In 1949 Reifel was awarded a scholarship to study public administration at Harvard University under a Civil Service Commission program for management development of career government officials. He earned his Masters degree in 1949. He received a John Hay Whitney Foundation Opportunity Fellowship and completed his Doctorate in Public Administration in 1952. Following his graduation, Reifel returned to the BIA.
He worked briefly at its national headquarters in Washington, D.C. before returning to the Fort Berthold Indian Reservation as Superintendent. Reifel later served as Superintendent at the Pine Ridge Indian Reservation.
In 1955 he was promoted as the Area Director of the Aberdeen Area Office in Aberdeen, South Dakota. He was responsible for numerous employees and the application of federal programs and policies for American Indians of a three-state region: Nebraska, North Dakota and South Dakota. He served as administrator up until three years before his retirement.
In 1960, Reifel retired from the BIA and ran for Congress in South Dakota's 1st congressional district. At the time it included all of the counties east of the Missouri River, or East River. (The district was redrawn in 1931 to include 21 counties in the southeast part of the state.) Reifel was elected by a substantial margin; he was the first person of Lakota or Sioux descent to serve in the US Congress. During the 1960s, he was the only American Indian in Congress. He served for five terms as Representative from South Dakota. Regarded as a "conservative Republican," he was a thinker who prepared himself well on legislative matters. He could always give a substantial and thoughtful basis for his stand on issues.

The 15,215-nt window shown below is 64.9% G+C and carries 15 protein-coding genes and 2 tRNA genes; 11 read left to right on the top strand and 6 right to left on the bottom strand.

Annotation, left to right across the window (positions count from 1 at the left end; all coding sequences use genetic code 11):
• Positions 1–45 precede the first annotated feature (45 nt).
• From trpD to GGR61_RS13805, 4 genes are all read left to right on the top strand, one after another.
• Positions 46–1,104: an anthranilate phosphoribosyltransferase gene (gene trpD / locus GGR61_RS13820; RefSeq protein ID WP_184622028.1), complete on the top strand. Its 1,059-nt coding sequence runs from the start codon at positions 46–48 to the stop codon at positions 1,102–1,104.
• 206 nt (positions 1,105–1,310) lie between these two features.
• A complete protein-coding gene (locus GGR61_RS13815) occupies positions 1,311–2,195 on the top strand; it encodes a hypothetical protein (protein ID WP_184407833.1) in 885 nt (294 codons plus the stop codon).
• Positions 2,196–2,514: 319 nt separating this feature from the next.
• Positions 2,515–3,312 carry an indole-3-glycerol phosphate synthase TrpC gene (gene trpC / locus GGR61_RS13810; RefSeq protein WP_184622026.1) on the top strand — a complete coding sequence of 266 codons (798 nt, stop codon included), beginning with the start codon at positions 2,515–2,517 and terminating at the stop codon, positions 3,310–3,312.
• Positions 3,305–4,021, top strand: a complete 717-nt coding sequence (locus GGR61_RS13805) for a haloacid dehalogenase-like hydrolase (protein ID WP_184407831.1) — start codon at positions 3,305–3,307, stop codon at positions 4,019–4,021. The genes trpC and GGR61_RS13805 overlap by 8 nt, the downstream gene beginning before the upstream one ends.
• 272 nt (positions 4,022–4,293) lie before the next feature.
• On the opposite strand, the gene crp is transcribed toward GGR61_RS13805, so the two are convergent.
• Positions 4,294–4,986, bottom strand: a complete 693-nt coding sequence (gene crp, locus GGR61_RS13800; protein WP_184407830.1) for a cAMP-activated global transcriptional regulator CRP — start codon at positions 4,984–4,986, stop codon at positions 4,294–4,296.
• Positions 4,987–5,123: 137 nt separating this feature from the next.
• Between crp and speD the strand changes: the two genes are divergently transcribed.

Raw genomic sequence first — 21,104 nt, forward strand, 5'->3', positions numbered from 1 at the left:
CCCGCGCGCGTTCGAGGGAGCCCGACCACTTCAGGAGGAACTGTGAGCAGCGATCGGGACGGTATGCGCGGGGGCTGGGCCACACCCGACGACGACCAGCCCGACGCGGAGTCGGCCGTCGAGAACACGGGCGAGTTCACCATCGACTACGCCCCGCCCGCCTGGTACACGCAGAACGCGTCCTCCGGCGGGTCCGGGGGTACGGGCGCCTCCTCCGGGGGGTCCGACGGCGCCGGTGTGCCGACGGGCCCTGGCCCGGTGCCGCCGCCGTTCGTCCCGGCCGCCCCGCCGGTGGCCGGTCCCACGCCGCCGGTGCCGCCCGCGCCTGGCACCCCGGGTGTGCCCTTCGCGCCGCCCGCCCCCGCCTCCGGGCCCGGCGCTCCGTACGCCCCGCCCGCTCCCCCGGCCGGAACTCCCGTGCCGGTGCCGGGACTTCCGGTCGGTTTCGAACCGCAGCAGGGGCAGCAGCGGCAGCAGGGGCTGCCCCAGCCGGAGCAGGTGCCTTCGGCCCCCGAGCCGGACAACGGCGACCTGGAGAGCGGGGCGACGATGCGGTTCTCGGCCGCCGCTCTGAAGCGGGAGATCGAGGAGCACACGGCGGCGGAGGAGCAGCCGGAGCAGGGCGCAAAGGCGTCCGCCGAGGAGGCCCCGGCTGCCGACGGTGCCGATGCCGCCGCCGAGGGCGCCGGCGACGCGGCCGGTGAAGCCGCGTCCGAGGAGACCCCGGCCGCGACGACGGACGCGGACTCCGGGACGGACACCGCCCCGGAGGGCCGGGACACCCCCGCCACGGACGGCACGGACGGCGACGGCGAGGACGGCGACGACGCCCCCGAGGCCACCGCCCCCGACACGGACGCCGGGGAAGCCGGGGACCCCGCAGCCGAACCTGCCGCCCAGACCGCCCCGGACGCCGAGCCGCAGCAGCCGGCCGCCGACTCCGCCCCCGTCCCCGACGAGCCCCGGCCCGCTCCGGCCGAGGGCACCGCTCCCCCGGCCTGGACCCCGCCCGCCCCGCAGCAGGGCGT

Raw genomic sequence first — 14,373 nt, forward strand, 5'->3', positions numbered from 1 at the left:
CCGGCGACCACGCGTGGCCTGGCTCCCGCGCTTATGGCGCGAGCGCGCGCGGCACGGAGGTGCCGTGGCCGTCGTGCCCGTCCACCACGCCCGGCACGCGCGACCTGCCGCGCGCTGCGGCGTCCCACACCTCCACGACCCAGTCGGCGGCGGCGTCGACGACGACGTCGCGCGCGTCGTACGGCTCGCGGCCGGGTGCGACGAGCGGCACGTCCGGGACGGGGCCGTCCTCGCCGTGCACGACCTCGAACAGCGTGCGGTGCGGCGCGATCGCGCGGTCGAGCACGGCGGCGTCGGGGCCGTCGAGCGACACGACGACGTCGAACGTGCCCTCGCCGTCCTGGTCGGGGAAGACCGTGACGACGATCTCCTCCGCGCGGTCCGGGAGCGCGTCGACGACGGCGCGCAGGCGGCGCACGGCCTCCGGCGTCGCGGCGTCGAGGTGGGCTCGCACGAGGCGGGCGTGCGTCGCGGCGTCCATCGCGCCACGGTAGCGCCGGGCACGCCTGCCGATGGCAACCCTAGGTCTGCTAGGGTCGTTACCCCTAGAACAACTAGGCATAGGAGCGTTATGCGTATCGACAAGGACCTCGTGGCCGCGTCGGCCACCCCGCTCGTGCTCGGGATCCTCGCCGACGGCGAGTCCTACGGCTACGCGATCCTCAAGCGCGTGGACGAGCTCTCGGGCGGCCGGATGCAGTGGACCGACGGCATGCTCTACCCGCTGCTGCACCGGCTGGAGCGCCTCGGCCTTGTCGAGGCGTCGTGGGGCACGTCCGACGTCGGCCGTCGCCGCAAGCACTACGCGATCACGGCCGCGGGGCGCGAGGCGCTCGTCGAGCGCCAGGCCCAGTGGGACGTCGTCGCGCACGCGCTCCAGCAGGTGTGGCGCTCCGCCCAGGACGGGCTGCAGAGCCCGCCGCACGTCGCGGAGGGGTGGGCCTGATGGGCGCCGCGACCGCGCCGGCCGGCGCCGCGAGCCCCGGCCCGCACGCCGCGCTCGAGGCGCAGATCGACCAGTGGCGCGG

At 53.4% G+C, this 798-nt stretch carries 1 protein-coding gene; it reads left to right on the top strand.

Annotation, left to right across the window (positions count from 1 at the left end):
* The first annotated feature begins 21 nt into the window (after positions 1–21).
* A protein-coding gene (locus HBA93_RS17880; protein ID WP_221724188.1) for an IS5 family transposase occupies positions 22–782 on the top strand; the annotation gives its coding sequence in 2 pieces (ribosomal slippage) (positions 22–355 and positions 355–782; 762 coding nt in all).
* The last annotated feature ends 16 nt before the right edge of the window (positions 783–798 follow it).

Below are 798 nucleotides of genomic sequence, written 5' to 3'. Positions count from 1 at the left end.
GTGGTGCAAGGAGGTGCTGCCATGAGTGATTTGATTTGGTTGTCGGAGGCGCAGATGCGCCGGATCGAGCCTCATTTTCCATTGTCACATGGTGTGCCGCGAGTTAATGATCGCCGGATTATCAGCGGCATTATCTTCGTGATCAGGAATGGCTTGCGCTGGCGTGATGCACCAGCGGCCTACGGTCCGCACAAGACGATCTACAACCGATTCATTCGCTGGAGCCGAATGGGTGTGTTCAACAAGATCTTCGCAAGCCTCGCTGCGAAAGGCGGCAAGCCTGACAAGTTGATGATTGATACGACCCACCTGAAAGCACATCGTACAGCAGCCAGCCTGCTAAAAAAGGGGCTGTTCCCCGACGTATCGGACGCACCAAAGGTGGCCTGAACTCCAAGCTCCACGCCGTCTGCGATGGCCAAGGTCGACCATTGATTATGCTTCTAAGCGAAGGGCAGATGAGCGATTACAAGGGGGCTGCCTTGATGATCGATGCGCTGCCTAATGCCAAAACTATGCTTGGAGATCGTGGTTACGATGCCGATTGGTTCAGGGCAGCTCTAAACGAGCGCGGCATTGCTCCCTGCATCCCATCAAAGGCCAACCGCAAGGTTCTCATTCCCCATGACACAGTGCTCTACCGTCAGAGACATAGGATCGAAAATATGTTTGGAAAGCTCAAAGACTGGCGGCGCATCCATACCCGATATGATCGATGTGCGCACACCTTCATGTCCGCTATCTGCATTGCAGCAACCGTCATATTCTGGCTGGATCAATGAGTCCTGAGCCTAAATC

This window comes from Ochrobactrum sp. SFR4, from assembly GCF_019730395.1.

In Congress Reifel held several committee assignments. In his first term, he was appointed to the House Agricultural Committee; in his second, to the House Committee on Appropriations. He served as the ranking Republican on the House Appropriations subcommittee on Interior Department Affairs. He worked hard for farming interests in South Dakota and the Plains states in general, opposing cuts in farm support programs, pushing the Oahe Dam to supply water for irrigation, and similar matters.
At the same time, he continued to work vigorously for American Indian education, with significant accomplishments. Opposing segregation, he believed that the key to ending the isolation of the Native American people was in educational programs that enrolled American Indian and non-Indian students together in modern progressive facilities (as was recommended by the 1928 Merriam Report), rather than keeping children in Indian-only boarding schools. Reifel supported the Civil Rights Act of 1968 and an increase in the minimum wage.